The same is true of Italy’s September retail sales, which fared better than expected. After surging by more than 8% in August, a decline seemed almost inevitable. However, the 0.8% decline was better than the 1.4% fall that had been anticipated. Later today, Italy’s credit rating will be reviewed by Moody’s (NYSE:), which rates it Baa3 (BBB-) with a stable outlook. It is the same rating as Fitch assigns it and one notch below S&P. No change is expected. Separately, note that Moody’s and Fitch also review their German debt ratings.
The is firm in the European morning and pushing above yesterday’s high ($1.1860). This area corresponds to the (61.8%) retracement objective of the decline since September 1 when it briefly poked above $1.20. The October high was set near $1.1880, and above there, the $1.1900 may offer some psychological resistance amid fear that the ECB’s jawboning may return.
is also consolidating yesterday’s rally that carried it to around $1.3155. The $1.3175 area was the high last month, and the (612.8%) retracement objective of the decline since the September 1 high. Sterling held support seen around $1.31. The euro settled yesterday just below GBP0.9000 but is back above that support today. There is an expiring option struck there for about 380 mln euros.
Although the vote-counting continues and no major newsgroup has declared a winner in the presidential contest, it is becoming more likely that Biden will win. In many southern states, the mail-in votes were counted first, and as the in-person votes were counted, Biden faded. However, in many of the battleground states, the mail-in votes were counted after the in-person votes. The Democratic Party encouraged mail-in voting while the Republican Party downplayed it. Hence, the mail-in votes in most areas favor Biden. There have been numerous court cases filed, but several have already been dismissed, and those that remain may not be sufficiently substantive to turn the results. At the same time, there are two Senate races too close to call still, and the two races in Georgia may go to a run-off election in early January.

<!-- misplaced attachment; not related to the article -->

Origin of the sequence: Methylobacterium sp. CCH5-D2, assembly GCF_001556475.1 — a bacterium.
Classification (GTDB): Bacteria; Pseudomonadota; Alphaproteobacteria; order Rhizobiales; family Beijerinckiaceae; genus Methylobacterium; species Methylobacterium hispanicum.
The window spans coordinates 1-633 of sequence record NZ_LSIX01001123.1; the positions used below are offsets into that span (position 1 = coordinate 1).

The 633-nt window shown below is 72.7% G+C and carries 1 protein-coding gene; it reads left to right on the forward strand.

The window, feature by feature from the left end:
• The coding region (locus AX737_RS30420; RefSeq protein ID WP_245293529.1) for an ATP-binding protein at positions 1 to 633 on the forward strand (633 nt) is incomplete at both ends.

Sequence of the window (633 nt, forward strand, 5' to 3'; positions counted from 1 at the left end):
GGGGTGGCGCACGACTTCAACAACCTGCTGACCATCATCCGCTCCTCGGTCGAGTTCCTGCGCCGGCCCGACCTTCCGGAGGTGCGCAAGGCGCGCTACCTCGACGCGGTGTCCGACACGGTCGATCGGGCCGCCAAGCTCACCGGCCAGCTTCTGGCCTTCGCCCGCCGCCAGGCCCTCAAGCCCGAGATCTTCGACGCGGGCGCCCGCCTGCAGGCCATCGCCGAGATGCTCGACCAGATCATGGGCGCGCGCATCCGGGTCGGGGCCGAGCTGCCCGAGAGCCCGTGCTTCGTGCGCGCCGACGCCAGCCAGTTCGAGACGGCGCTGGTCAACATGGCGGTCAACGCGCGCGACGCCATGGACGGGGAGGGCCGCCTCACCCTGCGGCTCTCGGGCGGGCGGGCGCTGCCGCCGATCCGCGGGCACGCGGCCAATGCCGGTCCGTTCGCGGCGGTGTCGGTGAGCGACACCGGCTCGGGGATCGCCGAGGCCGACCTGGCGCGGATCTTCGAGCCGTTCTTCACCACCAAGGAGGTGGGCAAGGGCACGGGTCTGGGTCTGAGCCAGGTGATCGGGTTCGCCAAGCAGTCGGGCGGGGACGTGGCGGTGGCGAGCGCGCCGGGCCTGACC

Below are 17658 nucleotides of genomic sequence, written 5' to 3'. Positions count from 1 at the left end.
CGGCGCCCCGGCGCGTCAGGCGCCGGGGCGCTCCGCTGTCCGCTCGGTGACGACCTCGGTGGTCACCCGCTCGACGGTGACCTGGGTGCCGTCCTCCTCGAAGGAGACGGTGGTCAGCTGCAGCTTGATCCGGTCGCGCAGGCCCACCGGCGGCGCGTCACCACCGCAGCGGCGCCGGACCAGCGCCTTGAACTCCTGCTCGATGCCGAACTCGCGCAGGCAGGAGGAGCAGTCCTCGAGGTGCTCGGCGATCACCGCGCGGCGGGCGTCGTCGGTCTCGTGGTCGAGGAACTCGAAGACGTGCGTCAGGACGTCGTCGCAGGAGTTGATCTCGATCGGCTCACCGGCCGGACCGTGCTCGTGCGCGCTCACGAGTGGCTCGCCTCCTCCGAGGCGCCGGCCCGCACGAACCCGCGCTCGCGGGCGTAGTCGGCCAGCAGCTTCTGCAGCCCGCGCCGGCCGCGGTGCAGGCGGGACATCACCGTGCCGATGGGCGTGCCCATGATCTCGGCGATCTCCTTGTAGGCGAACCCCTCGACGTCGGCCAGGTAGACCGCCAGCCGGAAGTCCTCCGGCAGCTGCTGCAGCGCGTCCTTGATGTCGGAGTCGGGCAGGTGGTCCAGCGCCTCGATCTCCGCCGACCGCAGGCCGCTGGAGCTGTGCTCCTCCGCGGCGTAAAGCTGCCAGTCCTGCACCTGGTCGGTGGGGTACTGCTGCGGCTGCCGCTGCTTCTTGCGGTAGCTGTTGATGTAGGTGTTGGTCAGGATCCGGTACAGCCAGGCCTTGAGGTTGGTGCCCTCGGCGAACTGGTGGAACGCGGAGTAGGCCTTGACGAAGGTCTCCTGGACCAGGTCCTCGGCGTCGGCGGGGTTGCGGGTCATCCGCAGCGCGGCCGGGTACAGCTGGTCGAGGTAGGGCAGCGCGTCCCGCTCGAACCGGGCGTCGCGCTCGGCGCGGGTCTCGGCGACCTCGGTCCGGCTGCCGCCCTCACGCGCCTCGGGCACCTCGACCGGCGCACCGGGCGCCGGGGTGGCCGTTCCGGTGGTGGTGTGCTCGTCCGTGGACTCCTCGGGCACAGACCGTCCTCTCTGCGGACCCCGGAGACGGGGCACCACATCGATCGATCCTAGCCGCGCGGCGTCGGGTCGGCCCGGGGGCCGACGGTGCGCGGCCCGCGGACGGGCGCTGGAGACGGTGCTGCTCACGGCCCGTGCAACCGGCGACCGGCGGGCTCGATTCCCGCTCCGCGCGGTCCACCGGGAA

Aside from the election, the US (and Canadian) jobs data is the immediate economic focus. Both countries are expected to have experienced slower job growth last month than in September. The median guesstimate in the Bloomberg survey called for 685k new private-sector jobs after 877k in September. The government sector appears to have lost jobs, and overall around 600k was expected to have been added to the . The participation rate may have ticked-up while the unemployment rate is projected to have fallen to 7.6%. The slowdown in in Canada is expected to be more pronounced. Recall, its employment surged by 378k in September, which would be the equivalent of a nearly 4 mln increase in US non-farm payrolls. The vast majority in Canada were full-time posts (334k). A modest 75k increase in October employment is expected.
The FOMC statement was nearly identical to the previous statement. The main takeaway from the meeting and Chair ‘s press conference was that the believes its current accommodation of $80 bln a month in Treasury purchases and $40 bln in agency MBS is sufficient. Changing circumstances could change its calculation. Powell was reluctant to commit to any “next step” but noted several dimensions that could be adjusted if needed. He seemed fairly confident that more fiscal stimulus will be provided.
The US dollar began the week near CAD1.34. It fell to about CAD1.3030 yesterday and is consolidating up to almost CAD1.31 today. Although it slipped below CAD1.30 on September 1, it hasn’t spent much time below it since early January. The risk-on mood, reflected in the strong equity rally this week, the recovery in oil prices, and the lower US yields appear to be the main drivers of the rally. The five-day advance is in jeopardy today, but much demands on the electoral news stream and the employment reports.
After testing MXN22.00 in the initial response to the early election news, the US dollar slumped. It fell to about MXN20.63 yesterday, a new eight-month low. It is trading sideways in its trough, having been up to around MXN20.8360, which roughly corresponds to last month’s low. The dollar has lost a little more than 2% against the peso this week. It has risen against the in only five weeks since the end of H1. Strong inflows (trade, remittances, and portfolio flows) have been the key drivers.